Tory donors splash out for time with ministers at lavish fundraiser

Owzat! Wealthy Tory donors splash out £35,000 for cricket with Rishi Sunak, £22,000 for karaoke with Liz Truss and £25,000 for dinner with Michael Gove at lavish Black and White Ball party fundraiser

  • One paid £35,000 to play cricket with Chancellor Rishi Sunak in the auction
  • Among the other hot items was karaoke session with Foreign Secretary Liz Truss
  • Dinner with party-loving Levelling-Up Secretary Michael Gove went for £25,000 

Wealthy Tory donors poured more than £100,000 into party coffers last night for the chance to rub shoulders – and take to the cricket pitch – with senior Cabinet ministers.

One paid £35,000 to play cricket with Chancellor Rishi Sunak in the auction at the lavish annual Winter Party – formerly known as the Black and White Ball.

Among the other hot items at the fundraiser was the chance to belt out pop classics in a karaoke session with Foreign Secretary Liz Truss, which went for £22,000.

And dinner with the party-loving Levelling-Up Secretary Michael Gove went for £25,000, according to the Sun, though it is unclear if it included dancing afterwards.

As well as access to senior ministers, one Tory donor is said to have paid £30,000 for a Get Brexit Done sign used by Prime Minister Boris Johnson in the 2019 election campaign. 


Buffet and bowling: Tory donors paid £25,000 for dinner with Michael Gove and £35,000 for an hour of cricket with Chancellor Rishi Sunak (both pictured today in Downing Street)

Boris Johnson attended the party in between votes on what was a torrid day for the Prime Minister

Singing the blues: Among the other hot items at the fundraiser was the chance to belt out pop classics in a karaoke session with Foreign Secretary Liz Truss, which went for £22,000

As well as access to senior ministers, one Tory donor is said to have paid £30,000 for a Get Brexit Done sign used by Prime Minister Boris Johnson in the 2019 election campaign

The opulent event came as pressure mounted on Mr Johnson to raise his game today after a major rebellion on social care and anger at his shambolic speech to business chiefs.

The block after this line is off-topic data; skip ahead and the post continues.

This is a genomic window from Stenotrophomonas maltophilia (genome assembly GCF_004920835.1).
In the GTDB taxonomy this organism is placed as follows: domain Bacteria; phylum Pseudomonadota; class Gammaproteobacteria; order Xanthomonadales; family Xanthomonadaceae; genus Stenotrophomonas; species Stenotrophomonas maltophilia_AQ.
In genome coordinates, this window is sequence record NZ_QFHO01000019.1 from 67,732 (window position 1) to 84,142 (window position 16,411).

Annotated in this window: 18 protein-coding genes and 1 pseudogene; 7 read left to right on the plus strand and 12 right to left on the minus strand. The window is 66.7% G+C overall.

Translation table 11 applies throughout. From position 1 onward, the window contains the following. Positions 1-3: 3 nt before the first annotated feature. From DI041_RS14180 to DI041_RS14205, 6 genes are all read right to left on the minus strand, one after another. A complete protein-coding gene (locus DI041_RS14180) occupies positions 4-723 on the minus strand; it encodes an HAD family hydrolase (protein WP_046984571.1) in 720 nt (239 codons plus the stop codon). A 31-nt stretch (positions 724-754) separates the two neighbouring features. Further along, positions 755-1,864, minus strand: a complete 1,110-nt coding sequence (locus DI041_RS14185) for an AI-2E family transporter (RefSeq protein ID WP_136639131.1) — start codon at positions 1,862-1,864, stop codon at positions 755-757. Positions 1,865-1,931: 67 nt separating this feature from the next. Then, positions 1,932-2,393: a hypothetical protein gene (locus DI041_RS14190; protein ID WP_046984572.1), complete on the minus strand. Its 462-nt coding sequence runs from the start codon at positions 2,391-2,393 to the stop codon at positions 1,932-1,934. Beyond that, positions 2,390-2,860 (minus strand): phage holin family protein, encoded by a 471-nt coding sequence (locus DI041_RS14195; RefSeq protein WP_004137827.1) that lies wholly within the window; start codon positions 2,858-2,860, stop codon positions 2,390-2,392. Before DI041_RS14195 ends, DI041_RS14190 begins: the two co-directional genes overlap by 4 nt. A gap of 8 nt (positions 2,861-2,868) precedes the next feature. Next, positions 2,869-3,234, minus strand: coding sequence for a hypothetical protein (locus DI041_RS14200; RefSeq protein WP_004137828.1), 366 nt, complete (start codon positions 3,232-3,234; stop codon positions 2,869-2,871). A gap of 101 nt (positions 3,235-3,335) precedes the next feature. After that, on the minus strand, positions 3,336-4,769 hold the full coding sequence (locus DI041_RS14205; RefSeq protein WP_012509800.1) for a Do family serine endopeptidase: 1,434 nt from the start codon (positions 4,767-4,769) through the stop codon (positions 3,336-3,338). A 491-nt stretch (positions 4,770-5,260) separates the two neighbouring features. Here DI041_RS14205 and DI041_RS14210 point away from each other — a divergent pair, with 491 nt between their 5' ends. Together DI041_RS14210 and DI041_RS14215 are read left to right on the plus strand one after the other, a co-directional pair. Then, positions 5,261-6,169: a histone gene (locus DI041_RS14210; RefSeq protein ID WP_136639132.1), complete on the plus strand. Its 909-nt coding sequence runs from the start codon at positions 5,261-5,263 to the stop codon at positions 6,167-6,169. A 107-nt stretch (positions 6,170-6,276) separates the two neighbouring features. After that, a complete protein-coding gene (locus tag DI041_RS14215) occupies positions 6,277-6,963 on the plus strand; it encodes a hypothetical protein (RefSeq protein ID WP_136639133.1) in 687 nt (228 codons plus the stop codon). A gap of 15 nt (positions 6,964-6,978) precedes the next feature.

The PM is gathering his Cabinet after 19 MPs fired a warning shot by voting against watering down the cap on care costs last night, while dozens more abstained.

The government’s plan still went through due to its huge 77-strong majority – but alarm bells are sounding in Downing Street after the margin was slashed to just 26.

The blow came after Mr Johnson put on a chaotic performance at the CBI conference, with the hall left in awkward silence for more than 20 seconds after he lost his thread.

He also raised eyebrows with an extended tangent on children’s cartoon character Peppa Pig, made car engine noises, and compared himself to Moses.

The bewildering scenes – hot on the heels of the debacle over sleaze triggered by Mr Johnson’s abortive bid to save ally Owen Paterson from punishment for lobbying – have sparked a wave of vicious briefing.

Mr Johnson went on to reference Peppa Pig in a second speech he did last night, at a conference for the CPS thinktank, before mentioning the animated porcine hero at the ball. 

One Government source swiped that Mr Johnson, still suffering a heavy cold, seemed to have had ‘a bit too much Lemsip’. Even Downing Street insiders reportedly laid into the premier, with one telling the Times there had been ‘stumble after stumble’ and ‘people are sharpening their knives’.

A senior Downing Street source told the BBC: ‘There is a lot of concern inside the building about the PM … it’s just not working. Cabinet needs to wake up and demand serious changes.’

Although Mr Johnson does not appear to be under imminent threat, the situation appears to be becoming more serious by the day.

He came under fire on another front last night when a Cabinet minister publicly joined a push for taxes to be cut, after the burden rose to the highest level in peacetime.

In a rare public intervention on domestic policy, former Brexit negotiator Lord Frost said low taxes were ‘the formula for success as a country’.

He also said the UK must move away from EU rules so Britain can ‘step up and compete at a global level’.

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